Bombay High Court ruled in favour of Vodafone in 3200 crore rupees tax case
Bombay High Court on 10 October 2014 ruled in favour of Vodafone in 3200 crore rupees tax dispute case arising on account of transfer pricing
Bombay High Court on 10 October 2014 ruled in favour of Vodafone in 3200 crore rupees tax dispute case. The ruling was given by the division bench of the Bombay High Court, headed by Chief Justice Mohit Shah.
In its ruling the court held that there was no question of imposing tax to the tune of 3200 crore rupees on Vodafone India Services Pvt. Ltd. (VISPL) as the case does not relate to transfer pricing.
The court further ruled that there is no taxable income arising out of the issue of shares. Share premium received on the issue of shares is not taxable. Hence, VISPL was not liable to pay the additional tax amount of over 3200 crore rupees.
About the Case
The order stems from a case in which the Income Tax department imposed tax on VISPL to the tune of 3200 crore rupees. It imposed the tax on the ground that, VISPL issued the shares to its foreign holding company for fiscal year 2009-10 at a premium which was under-priced.
Since, the under-pricing of shares by the VISPL was covered by transfer pricing and hence it was liable to pay tax on the shortfall of premium. As a result IT department issued a show-cause notice to Vodafone India on 17 January 2014.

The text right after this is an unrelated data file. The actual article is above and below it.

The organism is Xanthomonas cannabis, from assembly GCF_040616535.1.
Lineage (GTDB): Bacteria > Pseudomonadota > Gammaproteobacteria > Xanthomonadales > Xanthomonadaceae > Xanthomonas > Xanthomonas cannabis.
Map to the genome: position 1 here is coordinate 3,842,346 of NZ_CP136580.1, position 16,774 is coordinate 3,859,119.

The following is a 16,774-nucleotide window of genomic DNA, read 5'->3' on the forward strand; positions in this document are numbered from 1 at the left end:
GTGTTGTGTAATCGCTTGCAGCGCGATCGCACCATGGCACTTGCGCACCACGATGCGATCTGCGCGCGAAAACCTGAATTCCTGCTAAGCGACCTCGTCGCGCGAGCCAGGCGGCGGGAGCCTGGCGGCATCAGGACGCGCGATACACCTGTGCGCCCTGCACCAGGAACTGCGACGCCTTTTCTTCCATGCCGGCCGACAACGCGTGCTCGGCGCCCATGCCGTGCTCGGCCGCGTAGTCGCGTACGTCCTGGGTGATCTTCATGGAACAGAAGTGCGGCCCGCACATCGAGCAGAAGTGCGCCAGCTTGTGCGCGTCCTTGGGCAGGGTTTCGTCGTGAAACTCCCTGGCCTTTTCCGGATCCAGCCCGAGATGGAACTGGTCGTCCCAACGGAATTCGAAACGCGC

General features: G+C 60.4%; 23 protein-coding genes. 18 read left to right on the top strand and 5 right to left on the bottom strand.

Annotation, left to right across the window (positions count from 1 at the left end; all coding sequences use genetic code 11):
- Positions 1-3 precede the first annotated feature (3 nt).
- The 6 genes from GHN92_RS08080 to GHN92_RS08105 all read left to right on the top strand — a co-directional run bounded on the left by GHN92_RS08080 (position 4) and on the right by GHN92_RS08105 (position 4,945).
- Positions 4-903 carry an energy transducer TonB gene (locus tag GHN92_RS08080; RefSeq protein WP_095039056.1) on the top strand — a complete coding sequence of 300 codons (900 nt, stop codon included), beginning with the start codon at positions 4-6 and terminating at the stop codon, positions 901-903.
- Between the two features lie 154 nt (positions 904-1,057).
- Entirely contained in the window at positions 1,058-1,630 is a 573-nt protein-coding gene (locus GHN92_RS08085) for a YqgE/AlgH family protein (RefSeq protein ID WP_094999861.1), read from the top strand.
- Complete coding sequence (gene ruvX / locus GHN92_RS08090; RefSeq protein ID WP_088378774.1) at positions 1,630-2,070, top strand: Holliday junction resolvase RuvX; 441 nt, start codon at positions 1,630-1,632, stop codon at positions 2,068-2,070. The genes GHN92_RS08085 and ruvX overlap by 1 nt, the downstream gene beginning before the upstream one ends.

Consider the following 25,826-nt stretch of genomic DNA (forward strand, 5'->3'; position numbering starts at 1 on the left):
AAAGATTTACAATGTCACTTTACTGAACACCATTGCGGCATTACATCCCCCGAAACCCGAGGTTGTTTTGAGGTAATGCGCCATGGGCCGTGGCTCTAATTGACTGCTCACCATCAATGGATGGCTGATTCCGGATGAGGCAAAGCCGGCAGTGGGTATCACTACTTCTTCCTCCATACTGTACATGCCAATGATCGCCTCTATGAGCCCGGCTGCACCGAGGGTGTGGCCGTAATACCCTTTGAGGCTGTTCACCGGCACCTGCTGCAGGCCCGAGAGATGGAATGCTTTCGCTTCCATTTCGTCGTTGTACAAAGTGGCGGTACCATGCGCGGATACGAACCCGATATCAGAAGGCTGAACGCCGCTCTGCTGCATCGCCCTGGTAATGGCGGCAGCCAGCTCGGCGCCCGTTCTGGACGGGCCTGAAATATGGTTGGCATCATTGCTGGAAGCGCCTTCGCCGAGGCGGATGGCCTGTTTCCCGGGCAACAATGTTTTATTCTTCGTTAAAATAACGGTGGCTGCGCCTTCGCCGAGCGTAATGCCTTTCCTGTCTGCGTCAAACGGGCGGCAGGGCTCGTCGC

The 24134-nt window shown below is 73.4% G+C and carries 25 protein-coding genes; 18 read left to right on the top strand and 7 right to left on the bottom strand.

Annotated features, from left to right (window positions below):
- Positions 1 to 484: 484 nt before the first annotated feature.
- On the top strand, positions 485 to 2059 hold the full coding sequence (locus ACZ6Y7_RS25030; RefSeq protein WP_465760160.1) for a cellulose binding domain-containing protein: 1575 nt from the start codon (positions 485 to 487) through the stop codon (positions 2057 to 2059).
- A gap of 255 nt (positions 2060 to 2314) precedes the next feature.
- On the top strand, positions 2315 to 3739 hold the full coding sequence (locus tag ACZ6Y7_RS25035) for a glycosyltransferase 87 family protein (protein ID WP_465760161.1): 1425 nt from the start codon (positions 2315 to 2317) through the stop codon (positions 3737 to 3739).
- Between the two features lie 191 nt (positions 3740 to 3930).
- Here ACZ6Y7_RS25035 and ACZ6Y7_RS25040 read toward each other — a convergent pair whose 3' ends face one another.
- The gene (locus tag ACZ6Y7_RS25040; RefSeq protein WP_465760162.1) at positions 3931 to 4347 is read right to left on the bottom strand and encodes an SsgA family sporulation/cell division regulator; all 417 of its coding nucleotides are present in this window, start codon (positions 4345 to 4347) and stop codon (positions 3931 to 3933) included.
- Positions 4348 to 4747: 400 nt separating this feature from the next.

VISPL challenged the Income Tax Department, and argued that the share premium received on the issue of shares was never taxable as there was no income from the transaction.
The ruling will bring a big relief to other dozens of companies who have been fighting similar transfer pricing related tax cases with IT department and will help improve business and foreign investor’s sentiments in the country.
Apart from Vodafone India, Shell India Markets Pvt. Ltd and Leighton India Contractors Pvt. Ltd have also moved the court against similar show-cause notices and so-called transfer pricing orders by the IT Department.
About Transfer Pricing
Transfer pricing refers to the practice of arm’s length pricing for transactions between group companies based in different countries to ensure that a fair price—one that would have been charged to an unrelated party—is levied.